Philly Creative Guide

Guest Columnist

Ellen Fisher

Radar Love
(How, in 25 Years, Women Business Owners Have Grown From Being 'Off the Radar Screen' to Being the Fastest Growing Segment of Entrepreneurs)
by Ellen Fisher, 1 Aug 2006

Ellen Fisher is Publisher and Owner of the Greater Philadelphia Women's Yellow Pages. If you've ever met her at a networking event and wondered why she is always wearing a hat... it's because she is out promoting all the business owners in her directory who are busy elsewhere wearing other hats.


Imagine for a minute that the year is 1982. On the radio, Olivia Newton-John is belting out "Let's Get Physical." If you change the dial, (a real dial, I might add) you will be equally as likely to hear Paul McCartney and Stevie Wonder singing "Ebony and Ivory" or John Cougar sharing the story of "Jack and Diane." I am 25-years old and working in the insurance industry.

Still in 1982, imagine you are an air traffic controller or someone who has access to a radar screen where you can see all sorts of statistics and hear accompanying blips. When you type in 'Women-Owned Businesses' you see absolutely nothing on the screen.

That's exactly what I found when my employer asked me to market insurance to women in business: No list of company names. No statistics. No nothing. So I decided to create one for the Greater Philadelphia area. That's how the Women's Yellow Pages was started. I thought that I'd run it forever which, back then, in my naiveté, meant three to four years. I had no idea it would still be running strong in 2006. But that's another story for another day.

The Small Business Administration estimates that by 1984 there were 3 million female-owned non-farm sole proprietorships in the United States. That means there should have been a lot of blips on the radar screen when you typed in 'Women-Owned Businesses.' But, in 1982, less than a quarter of a century ago, we were off the radar screen. We were not taken seriously. We were not thought of as owning real businesses. We were not running companies that others thought could support one person, let alone a family.

Coincidentally, around the same time, President Reagan was looking to increase his popularity among women voters. So, he started highlighting set-aside legislation for Women-Owned Businesses. This caught on pretty fast nationally, state-wide and even locally. For example, Philadelphia was just getting cable TV in 1982 (even though "Video Killed The Radio Star" in most communities back in the late 1970's) and there was a requirement that a certain percentage of contract business was given to women-owned businesses.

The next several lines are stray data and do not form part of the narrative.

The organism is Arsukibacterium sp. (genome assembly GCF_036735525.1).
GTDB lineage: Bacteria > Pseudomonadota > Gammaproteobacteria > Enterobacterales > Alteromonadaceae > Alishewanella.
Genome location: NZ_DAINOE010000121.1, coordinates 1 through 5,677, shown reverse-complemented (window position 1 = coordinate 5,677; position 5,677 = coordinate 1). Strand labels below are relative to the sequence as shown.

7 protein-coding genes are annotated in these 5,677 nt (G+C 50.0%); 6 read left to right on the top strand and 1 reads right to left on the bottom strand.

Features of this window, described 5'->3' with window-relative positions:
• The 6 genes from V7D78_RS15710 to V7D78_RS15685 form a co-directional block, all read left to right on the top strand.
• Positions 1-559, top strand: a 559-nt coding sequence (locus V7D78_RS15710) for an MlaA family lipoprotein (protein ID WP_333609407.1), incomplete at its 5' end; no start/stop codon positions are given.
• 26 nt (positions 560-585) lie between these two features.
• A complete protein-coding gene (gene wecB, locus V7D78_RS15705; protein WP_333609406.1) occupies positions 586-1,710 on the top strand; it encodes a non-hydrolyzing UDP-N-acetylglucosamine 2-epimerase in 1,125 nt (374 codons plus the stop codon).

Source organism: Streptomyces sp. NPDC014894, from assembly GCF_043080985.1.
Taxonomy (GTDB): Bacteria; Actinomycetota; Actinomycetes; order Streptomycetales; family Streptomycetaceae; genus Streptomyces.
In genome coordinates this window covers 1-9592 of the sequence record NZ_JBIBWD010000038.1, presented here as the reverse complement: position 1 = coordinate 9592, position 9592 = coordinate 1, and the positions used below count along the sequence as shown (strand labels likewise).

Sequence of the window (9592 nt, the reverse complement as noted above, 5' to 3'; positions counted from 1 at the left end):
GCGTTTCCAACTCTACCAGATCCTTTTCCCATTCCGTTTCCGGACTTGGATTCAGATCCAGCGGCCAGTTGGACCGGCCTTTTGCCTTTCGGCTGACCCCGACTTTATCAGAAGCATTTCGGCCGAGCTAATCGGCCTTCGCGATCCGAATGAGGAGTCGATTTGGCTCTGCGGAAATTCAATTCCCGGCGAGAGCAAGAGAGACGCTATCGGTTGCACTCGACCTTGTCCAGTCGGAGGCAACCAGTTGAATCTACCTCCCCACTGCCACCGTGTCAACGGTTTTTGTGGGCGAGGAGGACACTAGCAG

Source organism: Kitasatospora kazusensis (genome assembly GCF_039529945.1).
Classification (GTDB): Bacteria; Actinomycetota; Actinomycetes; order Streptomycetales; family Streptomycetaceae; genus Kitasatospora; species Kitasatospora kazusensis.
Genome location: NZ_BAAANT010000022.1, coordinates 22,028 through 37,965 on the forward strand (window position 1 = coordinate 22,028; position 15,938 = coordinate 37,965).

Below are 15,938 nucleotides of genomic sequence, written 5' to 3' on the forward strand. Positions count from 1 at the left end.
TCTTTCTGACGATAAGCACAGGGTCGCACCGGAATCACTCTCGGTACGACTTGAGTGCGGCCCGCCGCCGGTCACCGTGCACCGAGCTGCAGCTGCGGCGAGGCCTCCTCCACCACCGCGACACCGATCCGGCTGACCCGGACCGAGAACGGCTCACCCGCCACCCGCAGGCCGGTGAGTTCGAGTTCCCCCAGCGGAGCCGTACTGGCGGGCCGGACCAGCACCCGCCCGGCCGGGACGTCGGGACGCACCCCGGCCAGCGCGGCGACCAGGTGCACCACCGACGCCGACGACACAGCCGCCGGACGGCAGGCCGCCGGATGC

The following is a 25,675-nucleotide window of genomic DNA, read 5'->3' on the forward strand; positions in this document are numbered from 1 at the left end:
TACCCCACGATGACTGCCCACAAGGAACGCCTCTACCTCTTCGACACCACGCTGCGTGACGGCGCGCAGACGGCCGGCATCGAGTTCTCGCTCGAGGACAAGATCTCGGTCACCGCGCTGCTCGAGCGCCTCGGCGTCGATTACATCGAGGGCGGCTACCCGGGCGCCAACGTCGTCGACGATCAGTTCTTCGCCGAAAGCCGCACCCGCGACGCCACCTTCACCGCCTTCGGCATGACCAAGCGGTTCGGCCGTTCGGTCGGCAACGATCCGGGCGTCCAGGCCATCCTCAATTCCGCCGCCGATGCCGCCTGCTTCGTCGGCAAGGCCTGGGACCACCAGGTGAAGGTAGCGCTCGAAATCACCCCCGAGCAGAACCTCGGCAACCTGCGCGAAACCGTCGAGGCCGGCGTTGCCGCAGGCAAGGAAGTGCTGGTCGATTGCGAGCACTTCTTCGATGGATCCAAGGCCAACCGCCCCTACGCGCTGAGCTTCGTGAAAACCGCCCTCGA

This legislation helped Women-Owned Businesses gain visibility and get recognized as being viable and credible. We started growing faster and faster in income and in numbers. It also had another perk: it helped us to find each other. The old boy's network finally had some competition. We networked among ourselves, made referrals, and continued to grow. Corporations were seeking us out. They finally realized we were sub-contractors as well as customers with a lot of buying power. Statistics were generated. The radar screen was blipping constantly. We were finally on the map.

Fast-forward to current times. I hate to admit it, but I don't have a clue what songs are playing on the radio. I have a Beatles compilation playing on my car CD player. In 2004, according to the Center for Women's Business Research, there were an estimated 10.6 million privately-held 50% or more women-owned firms in the U.S. That's over 7 1/2 million more than 1982. If we were sitting in front of the radar screen, it would be filled with dots and the blips would be deafening! Visibility really does have an impact, doesn't it? And working together further strengthens us from the inside-out.

That's what Women Business Owners are all about: community, relationships, growing together, doing business together, supporting each other, and making referrals for and to the other women-owned businesses that are on our radar screens (a.k.a. Blackberrys or Rolodexes these days).

In keeping with the theme of this article, I thought I'd sum it all up with song lyrics that the group The Byrds made famous:

To everything - turn, turn, turn
There is a season - turn, turn, turn
And a time for every purpose under heaven

If ever there was a good time to be a Woman Business Owner, it certainly is now. I am thrilled to be among the fastest growing segment of business owners and entrepreneurs. The next time you need to make a purchase or get a quote, expand your network by contacting a woman business owner. If you can't find one, call me. It would be my pleasure to check my radar screen and make a connection for you.

Print Article Brought to you by: Ellen Fisher | Publisher and Owner of the Greater Philadelphia Women

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